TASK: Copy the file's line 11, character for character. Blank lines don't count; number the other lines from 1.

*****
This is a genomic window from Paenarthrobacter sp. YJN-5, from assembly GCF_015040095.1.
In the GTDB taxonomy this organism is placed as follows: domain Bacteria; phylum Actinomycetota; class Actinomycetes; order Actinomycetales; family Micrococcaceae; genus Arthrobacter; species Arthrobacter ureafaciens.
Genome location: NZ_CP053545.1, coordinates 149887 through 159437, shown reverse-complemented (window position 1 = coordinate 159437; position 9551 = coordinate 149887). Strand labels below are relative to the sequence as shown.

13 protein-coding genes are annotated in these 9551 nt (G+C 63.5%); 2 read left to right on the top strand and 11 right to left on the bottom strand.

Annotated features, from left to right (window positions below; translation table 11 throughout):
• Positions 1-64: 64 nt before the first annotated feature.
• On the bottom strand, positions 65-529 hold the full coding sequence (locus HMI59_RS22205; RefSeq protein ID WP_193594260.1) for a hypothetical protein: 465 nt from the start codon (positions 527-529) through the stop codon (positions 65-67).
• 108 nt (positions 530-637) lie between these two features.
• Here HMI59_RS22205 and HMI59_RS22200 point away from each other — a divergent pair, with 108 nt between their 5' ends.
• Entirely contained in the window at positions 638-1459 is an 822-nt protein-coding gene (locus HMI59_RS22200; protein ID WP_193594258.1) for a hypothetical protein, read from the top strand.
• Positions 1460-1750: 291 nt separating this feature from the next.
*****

• Positions 1460-1750: 291 nt separating this feature from the next.